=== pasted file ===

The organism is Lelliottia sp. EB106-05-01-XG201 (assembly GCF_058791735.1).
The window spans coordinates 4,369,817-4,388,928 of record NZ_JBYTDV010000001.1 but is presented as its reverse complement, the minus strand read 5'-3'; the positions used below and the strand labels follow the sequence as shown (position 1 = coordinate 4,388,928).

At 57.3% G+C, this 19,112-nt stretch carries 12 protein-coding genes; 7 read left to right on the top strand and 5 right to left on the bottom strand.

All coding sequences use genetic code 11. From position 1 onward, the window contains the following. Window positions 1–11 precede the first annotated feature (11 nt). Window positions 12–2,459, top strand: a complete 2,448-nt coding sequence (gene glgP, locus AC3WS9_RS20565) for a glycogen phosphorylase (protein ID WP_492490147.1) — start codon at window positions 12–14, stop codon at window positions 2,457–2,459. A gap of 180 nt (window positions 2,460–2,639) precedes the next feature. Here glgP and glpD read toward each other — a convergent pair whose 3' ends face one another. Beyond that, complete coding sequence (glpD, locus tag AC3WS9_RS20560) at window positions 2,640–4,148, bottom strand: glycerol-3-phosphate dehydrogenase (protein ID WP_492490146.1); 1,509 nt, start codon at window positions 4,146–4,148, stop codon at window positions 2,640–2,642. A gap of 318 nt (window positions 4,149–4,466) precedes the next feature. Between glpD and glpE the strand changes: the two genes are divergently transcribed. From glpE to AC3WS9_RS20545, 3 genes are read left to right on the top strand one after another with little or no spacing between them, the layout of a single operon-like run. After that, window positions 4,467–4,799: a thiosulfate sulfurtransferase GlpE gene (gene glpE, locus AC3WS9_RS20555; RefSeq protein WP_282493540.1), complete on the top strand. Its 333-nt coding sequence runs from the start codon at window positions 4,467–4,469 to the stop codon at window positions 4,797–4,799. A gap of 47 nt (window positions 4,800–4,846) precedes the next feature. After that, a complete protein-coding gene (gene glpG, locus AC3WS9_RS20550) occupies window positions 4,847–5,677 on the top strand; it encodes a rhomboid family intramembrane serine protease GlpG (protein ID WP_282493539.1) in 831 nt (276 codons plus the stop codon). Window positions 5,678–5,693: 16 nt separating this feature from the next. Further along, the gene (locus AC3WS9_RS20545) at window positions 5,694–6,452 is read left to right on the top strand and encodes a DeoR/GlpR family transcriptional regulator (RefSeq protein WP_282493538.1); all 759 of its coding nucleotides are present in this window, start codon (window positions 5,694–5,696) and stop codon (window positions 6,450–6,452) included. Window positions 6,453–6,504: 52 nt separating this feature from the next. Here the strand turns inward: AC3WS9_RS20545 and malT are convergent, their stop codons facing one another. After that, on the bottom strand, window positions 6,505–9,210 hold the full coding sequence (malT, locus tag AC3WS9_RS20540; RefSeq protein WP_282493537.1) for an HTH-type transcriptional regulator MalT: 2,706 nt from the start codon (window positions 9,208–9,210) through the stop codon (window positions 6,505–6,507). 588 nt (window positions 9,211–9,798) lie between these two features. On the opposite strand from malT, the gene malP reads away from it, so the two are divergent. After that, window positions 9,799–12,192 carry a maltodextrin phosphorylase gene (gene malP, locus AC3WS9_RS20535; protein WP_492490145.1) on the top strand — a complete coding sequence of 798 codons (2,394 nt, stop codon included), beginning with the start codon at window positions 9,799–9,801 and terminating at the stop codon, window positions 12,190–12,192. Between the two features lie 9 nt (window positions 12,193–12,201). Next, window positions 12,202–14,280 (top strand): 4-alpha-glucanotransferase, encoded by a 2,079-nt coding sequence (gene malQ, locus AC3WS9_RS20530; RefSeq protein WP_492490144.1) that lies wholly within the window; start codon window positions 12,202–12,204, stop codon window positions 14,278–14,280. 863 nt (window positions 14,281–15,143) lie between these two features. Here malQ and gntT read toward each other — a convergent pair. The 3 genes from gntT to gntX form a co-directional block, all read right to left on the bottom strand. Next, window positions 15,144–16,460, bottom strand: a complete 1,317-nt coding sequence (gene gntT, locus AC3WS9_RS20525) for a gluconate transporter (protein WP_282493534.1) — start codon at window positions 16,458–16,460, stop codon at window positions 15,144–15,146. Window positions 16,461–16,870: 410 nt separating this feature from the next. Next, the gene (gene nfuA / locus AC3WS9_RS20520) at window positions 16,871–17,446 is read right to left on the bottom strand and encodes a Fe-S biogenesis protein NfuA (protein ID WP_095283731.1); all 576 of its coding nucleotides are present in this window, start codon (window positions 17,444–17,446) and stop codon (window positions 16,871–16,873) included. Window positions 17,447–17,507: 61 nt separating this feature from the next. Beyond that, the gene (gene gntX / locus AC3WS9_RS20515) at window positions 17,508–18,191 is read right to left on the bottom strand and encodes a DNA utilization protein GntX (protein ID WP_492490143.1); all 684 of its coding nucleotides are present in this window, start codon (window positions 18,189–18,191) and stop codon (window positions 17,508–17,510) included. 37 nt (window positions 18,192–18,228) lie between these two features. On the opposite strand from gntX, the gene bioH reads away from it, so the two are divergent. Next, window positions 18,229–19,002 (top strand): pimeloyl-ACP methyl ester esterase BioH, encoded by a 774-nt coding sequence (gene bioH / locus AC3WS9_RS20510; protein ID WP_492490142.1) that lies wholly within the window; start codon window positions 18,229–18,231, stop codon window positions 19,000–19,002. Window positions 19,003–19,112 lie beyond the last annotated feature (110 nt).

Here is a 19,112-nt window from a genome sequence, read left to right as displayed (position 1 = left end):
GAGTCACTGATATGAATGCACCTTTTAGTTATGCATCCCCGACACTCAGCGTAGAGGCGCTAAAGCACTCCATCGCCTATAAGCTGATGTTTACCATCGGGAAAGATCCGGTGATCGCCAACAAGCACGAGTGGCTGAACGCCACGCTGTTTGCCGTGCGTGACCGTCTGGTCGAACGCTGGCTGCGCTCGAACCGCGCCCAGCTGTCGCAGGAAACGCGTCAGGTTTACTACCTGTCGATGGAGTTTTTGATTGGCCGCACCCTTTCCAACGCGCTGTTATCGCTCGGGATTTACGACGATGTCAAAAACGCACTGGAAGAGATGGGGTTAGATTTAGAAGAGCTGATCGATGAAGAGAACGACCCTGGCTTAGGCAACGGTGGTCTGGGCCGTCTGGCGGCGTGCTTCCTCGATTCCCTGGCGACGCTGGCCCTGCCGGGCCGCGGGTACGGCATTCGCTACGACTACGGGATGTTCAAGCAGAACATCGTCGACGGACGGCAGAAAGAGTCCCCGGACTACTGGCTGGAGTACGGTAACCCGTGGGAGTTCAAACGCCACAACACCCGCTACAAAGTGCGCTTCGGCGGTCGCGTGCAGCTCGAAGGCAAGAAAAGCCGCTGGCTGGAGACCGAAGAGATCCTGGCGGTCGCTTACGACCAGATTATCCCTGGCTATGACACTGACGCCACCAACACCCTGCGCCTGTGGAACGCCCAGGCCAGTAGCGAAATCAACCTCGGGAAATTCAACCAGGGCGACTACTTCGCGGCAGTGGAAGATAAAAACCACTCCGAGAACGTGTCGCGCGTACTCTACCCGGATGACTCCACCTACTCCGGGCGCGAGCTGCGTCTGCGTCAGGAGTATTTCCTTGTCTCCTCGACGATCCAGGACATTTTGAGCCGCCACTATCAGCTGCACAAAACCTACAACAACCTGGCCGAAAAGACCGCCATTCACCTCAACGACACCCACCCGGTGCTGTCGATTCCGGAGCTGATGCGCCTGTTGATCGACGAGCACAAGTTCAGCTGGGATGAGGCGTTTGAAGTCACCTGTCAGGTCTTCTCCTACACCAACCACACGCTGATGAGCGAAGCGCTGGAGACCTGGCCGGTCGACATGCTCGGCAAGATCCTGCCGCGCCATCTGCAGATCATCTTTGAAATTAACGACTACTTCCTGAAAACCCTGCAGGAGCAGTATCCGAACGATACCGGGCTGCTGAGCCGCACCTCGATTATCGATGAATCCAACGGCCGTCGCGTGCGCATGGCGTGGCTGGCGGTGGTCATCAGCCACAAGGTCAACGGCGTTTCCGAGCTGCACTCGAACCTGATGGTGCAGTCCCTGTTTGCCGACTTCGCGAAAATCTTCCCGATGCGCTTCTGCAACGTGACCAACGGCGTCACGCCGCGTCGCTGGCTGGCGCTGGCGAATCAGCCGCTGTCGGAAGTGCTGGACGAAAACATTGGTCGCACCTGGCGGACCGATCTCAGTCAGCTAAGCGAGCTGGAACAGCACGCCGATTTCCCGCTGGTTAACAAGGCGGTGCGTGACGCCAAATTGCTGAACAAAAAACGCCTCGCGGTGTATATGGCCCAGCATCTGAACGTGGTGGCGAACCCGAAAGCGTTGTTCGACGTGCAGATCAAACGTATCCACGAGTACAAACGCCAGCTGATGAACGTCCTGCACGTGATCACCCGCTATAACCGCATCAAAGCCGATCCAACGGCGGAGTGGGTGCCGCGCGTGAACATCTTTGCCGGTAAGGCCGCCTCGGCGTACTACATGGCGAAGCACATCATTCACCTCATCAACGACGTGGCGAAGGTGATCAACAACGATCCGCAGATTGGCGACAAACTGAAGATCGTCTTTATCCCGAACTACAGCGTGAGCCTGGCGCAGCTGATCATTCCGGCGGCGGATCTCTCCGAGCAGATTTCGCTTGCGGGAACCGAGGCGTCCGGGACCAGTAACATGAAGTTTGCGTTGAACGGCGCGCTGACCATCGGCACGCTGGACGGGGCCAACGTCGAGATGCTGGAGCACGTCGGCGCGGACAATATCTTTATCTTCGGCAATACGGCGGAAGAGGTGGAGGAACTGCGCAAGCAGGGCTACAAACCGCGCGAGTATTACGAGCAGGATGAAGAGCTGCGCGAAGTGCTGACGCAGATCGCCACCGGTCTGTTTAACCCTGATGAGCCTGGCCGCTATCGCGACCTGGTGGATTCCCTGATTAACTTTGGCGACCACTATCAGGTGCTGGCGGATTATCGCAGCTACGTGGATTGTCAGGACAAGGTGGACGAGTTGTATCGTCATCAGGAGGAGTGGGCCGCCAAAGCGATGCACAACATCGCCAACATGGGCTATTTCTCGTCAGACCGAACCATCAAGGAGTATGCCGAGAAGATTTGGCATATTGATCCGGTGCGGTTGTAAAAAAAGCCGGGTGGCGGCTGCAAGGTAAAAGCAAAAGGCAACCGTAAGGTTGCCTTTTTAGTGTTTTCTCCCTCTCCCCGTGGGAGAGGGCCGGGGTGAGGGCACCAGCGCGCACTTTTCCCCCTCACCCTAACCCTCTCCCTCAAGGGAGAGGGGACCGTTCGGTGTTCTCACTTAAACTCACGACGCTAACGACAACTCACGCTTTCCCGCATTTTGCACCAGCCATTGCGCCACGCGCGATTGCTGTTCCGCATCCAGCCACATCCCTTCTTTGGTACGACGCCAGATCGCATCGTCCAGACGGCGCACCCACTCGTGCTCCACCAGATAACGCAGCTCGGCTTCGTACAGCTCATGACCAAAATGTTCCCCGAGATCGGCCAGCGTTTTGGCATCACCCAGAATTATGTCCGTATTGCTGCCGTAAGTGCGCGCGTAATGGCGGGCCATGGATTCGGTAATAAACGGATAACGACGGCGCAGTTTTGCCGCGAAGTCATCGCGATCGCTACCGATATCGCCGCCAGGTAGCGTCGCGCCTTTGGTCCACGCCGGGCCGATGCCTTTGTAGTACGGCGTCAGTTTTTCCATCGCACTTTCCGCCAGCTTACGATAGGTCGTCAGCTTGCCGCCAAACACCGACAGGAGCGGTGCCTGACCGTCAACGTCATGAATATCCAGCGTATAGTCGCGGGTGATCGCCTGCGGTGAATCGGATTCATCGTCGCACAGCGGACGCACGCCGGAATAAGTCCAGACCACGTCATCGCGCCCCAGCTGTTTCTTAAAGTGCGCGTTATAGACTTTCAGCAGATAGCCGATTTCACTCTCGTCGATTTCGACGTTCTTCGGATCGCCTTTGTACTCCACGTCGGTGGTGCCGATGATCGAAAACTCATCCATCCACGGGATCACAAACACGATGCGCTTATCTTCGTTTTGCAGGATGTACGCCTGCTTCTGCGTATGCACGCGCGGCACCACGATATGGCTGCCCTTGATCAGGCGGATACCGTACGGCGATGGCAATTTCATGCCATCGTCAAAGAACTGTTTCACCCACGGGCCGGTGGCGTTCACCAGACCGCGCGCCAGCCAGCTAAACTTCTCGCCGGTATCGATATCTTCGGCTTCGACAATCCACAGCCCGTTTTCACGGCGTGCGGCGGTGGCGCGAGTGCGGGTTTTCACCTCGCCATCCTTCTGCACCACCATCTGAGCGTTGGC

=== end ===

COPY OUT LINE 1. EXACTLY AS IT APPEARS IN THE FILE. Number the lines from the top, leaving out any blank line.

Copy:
The organism is Lelliottia sp. EB106-05-01-XG201 (assembly GCF_058791735.1).